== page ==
incurred and realised or realisable.
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Income

Expenses
Statement
What?

Why?

Expenses are amounts spent by the business How?


and consumed immediately or in short period.
Expenses are costs incurred in earning that income.

Expenses are recognised when they are incurred.

Expenses

COS / Operating Interest


COGS expenses Taxation
expense
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Income

Expenses (Contd)
Statement

Relationship?
Opening Closing
Inventory Inventory
Cost of
Goods
Available
for Sale

Cost of
Purchases
Goods Sold

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Income

Expenses (Contd)
Statement

Opening inventory + Purchases Closing inventory =

COS / COGS

Sales - COS / COGS

= Gross profit/(loss)
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HOW DO WE MEASURE Net PROFIT?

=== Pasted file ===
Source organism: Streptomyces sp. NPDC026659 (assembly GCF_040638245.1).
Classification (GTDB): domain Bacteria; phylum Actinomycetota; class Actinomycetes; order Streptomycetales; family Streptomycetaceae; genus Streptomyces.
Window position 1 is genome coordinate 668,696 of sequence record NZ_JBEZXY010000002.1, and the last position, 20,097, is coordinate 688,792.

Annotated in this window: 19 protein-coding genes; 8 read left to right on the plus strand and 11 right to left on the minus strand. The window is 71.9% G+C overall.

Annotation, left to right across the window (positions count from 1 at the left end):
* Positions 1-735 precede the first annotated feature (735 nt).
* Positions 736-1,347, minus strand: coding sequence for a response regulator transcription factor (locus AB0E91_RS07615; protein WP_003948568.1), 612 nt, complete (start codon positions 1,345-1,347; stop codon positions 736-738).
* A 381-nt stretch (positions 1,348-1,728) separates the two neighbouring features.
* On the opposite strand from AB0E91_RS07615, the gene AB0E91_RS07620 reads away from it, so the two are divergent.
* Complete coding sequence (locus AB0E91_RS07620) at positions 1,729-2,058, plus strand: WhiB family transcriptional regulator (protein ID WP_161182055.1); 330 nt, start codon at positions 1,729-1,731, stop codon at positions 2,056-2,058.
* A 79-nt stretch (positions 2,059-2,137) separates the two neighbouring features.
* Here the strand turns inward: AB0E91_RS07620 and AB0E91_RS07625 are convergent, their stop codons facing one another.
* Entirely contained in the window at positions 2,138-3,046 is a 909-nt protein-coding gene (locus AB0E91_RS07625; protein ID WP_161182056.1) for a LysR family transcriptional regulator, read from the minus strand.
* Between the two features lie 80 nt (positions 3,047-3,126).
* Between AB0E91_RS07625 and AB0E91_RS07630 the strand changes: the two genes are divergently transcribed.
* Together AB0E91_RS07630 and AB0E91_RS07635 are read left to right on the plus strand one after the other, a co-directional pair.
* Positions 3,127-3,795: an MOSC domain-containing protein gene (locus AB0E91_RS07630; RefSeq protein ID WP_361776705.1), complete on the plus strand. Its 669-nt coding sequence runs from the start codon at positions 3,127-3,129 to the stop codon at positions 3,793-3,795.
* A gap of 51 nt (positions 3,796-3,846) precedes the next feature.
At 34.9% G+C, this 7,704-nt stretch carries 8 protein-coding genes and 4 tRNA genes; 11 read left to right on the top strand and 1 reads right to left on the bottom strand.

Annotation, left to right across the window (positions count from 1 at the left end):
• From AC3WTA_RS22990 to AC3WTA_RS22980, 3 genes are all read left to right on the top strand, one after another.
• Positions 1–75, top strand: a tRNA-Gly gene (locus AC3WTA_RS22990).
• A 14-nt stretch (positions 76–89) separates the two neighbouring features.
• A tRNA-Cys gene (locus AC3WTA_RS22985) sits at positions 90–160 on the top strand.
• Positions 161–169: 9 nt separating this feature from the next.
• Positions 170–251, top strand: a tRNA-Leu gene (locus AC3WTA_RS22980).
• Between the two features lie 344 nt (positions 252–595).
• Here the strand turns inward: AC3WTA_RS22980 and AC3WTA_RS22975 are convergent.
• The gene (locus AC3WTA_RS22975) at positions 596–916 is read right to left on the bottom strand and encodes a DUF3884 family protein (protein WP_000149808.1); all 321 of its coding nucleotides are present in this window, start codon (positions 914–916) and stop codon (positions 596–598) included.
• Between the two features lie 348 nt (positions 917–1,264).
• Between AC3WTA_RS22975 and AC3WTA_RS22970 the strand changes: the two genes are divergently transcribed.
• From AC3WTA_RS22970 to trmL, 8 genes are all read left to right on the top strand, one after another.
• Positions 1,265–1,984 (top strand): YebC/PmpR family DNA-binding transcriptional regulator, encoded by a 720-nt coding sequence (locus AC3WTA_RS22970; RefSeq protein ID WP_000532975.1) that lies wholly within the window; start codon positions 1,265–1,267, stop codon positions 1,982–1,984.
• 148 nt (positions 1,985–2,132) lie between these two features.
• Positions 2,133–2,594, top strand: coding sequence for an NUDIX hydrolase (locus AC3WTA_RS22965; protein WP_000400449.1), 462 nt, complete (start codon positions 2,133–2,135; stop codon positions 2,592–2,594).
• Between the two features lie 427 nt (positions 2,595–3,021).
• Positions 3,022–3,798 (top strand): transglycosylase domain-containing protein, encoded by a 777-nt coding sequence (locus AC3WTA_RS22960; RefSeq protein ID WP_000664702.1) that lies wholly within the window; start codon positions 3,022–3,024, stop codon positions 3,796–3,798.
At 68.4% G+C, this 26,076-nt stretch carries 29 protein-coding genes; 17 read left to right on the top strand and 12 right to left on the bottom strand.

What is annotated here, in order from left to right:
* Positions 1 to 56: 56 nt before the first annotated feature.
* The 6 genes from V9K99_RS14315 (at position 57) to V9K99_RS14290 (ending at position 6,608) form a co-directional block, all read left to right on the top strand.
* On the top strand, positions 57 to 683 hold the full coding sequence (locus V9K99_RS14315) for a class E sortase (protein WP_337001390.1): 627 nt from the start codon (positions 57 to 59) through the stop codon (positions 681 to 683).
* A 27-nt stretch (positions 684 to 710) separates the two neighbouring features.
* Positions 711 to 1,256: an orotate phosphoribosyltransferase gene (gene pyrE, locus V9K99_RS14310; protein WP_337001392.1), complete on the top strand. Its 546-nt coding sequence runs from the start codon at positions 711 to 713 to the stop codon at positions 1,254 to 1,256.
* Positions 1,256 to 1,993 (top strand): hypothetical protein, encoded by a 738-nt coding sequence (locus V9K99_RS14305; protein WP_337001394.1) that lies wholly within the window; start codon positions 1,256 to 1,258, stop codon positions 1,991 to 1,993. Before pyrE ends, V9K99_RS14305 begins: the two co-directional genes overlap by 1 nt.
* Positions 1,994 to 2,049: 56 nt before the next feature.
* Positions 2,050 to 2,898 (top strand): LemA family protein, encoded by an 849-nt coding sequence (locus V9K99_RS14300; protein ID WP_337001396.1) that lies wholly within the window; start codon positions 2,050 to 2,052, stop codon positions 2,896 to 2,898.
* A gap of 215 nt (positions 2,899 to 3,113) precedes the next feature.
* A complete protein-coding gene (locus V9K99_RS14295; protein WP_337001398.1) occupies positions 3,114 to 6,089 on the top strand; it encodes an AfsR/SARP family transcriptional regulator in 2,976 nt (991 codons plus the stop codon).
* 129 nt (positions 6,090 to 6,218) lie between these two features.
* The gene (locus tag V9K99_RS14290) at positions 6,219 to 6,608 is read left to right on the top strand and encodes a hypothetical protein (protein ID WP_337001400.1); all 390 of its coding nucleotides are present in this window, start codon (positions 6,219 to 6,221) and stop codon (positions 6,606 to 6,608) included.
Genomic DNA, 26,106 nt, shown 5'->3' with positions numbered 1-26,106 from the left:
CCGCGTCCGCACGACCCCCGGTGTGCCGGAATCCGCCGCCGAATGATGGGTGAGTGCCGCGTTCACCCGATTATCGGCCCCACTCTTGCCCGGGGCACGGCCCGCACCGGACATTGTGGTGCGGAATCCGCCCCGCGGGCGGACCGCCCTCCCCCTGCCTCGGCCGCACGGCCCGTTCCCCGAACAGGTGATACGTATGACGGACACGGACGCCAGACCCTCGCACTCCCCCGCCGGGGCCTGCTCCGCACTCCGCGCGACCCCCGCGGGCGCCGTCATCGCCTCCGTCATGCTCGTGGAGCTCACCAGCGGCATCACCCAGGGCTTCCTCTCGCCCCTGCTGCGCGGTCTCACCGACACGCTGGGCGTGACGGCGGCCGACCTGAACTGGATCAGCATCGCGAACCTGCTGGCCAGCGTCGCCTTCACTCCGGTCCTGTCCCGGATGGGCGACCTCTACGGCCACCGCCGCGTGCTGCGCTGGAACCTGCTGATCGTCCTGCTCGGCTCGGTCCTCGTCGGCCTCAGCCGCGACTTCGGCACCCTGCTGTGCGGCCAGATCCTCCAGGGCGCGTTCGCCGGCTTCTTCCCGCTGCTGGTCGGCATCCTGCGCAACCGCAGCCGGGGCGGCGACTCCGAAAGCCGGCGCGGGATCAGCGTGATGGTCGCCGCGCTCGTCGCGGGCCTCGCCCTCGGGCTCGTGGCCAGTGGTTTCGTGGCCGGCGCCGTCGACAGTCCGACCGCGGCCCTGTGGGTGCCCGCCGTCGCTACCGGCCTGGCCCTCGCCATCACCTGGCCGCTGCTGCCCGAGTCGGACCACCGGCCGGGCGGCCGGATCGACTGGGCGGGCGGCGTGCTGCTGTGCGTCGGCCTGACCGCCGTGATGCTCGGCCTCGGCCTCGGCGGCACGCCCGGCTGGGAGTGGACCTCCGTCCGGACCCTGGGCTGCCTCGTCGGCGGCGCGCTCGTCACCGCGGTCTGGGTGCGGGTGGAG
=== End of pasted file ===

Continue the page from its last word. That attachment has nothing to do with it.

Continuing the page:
Recognising
(recording)
INCOME and
EXPENSE

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INCOME
Income is only recognised (recorded) in the
accounts when it has been realised.

In other words you can only claim the income


in your financial records when you are very
sure that it has been earned.

Very sure
Probability
Reliability

Atrill,Mclaney, Harvey, Jenner: Accounting 3 Ed 2008 Pearson Educ Australia 15


EXPENSE
Expenses measure the outflow of assets (such
as cash) or the increase in liabilities that result
from trading and generating revenues

The Matching principle is applied and shifts


recognition from cash to accrual

A business is likely to incur many expenses


cost of buying goods for resale, salaries, insurance,
electricity, postage, telephone, petrol for motor
vehicles, rent

Atrill,Mclaney, Harvey, Jenner: Accounting 3 Ed 2008 Pearson Educ Australia 16


MATCHING PRINCIPLE which allows
Revenue Earned to be matched with Ex
penses incurred within a particular acco
unting period.

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Format and Presentation of
Income Statement
How to draft an
Income Statement?

Depends on the type of business entity.


Depends on the type of business activity.

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HCMC Ltd.